4 ways to save on cooling costs as a dangerous heat wave grips millions of Americans


The sun sets behind power lines near homes during a heat wave in Los Angeles on Sept. 6, 2022.
Patrick T. Fallon | Afp | Getty Images

As millions of Americans across the country grapple with scorching heat, experts are offering up tips for saving money amid record-breaking temperatures.

Despite falling inflation, electricity prices remain elevated with a 5.9% annual increase in May, according to the U.S. Bureau of Labor Statistics. This summer, Americans are expected to pay about 2% more for electricity compared to last year, the U.S. Energy Information Administration predicts

“This is one of those difficult times where staying cool is not just a matter of comfort and convenience — it can be a health and safety issue,” said Bruce McClary, a senior vice president of the National Foundation for Credit Counseling. 

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McClary said the heat wave is particularly concerning for warmer parts of the U.S., where summertime energy bills are already higher. For cash-strapped consumers, larger-than-expected electric bills can sometimes be the “tipping point” into a financial crisis, he said.

With lingering triple-digit temperatures in some parts of the country, here are some of the best ways to save on cooling expenses, according to experts.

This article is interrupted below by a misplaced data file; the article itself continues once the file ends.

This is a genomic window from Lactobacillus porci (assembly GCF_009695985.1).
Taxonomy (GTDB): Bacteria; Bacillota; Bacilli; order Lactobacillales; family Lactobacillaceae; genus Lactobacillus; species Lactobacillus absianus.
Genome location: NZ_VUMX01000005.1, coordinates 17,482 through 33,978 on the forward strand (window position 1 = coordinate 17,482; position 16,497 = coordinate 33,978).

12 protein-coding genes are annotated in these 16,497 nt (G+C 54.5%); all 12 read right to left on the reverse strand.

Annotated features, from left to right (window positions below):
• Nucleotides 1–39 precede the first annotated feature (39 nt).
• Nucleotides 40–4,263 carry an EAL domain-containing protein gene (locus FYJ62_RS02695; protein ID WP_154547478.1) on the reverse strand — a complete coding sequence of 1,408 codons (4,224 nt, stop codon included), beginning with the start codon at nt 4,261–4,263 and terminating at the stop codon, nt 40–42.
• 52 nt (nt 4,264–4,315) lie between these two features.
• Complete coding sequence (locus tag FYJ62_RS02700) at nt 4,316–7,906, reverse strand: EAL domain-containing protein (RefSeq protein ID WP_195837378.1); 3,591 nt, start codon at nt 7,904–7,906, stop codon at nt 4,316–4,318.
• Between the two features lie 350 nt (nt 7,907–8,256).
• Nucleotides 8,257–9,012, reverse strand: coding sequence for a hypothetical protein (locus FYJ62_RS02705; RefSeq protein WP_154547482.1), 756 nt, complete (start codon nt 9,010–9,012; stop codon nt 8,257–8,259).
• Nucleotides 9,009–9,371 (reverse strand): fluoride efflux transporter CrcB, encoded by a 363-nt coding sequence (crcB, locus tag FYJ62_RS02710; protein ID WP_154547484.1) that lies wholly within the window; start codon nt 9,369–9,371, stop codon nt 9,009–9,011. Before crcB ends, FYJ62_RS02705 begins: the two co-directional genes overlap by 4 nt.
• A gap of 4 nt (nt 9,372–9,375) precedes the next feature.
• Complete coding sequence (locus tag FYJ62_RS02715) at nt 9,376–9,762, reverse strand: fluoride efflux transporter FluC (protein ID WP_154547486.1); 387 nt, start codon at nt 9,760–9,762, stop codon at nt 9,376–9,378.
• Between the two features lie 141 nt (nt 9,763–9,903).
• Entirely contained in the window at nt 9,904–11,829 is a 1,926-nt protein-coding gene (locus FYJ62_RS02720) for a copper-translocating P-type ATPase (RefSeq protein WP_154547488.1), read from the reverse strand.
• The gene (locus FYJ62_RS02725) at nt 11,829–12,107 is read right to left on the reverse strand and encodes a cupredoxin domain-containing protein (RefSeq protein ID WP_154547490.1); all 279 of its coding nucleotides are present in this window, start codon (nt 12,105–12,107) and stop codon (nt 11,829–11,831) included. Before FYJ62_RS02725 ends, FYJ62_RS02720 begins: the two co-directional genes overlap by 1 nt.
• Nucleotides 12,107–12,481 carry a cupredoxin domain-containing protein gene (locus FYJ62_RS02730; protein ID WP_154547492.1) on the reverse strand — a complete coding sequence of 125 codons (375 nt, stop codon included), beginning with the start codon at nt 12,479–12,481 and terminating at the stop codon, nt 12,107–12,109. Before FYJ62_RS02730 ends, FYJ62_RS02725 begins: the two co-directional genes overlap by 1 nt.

1. Increase your thermostat

One of the top ways to save on home cooling costs is to bump up your thermostat, according to Mary Farrell, a senior editor with Consumer Reports. While your savings may depend on many factors, she said that changing the setting by even a few degrees can mean substantial savings.

You can save up to 10% per year on both cooling and heating by adjusting your thermostat 7 to 10 degrees from its normal setting for eight hours a day, according to the U.S. Department of Energy.

2. Minimize heat gain

It’s also critical to reduce your home’s “radiant heat gain” by closing the blinds or curtains for sun-facing windows and keeping the doors shut, said Arcadio Padilla, complex issues supervisor for Texas-based Reliant Energy.

While it’s nice to have natural light, it brings too much heat into the home during the summer, he said. “And that’s our enemy right now.”

3. Optimize your airflow

Another wallet-friendly option is to check on your system’s airflow. “Air conditioners use more energy when they have to work harder,” said Adam Cooper, Edison Electric Institute’s managing director of customer solutions. 

Cooper said replacing dirty air filters reduces energy consumption by 5% to 15%, and you can make sure the system is working efficiently with regular tune-ups and keeping debris clear from the unit outside.

4. Check your thermostat setting

For high-humidity areas, Padilla from Reliant Energy also recommends keeping your thermostat on the “auto” setting rather than “on” or “circulate.”

“We don’t want to introduce more humidity,” he said, so if you have a smart thermostat, it’s critical to turn off the circulate function.

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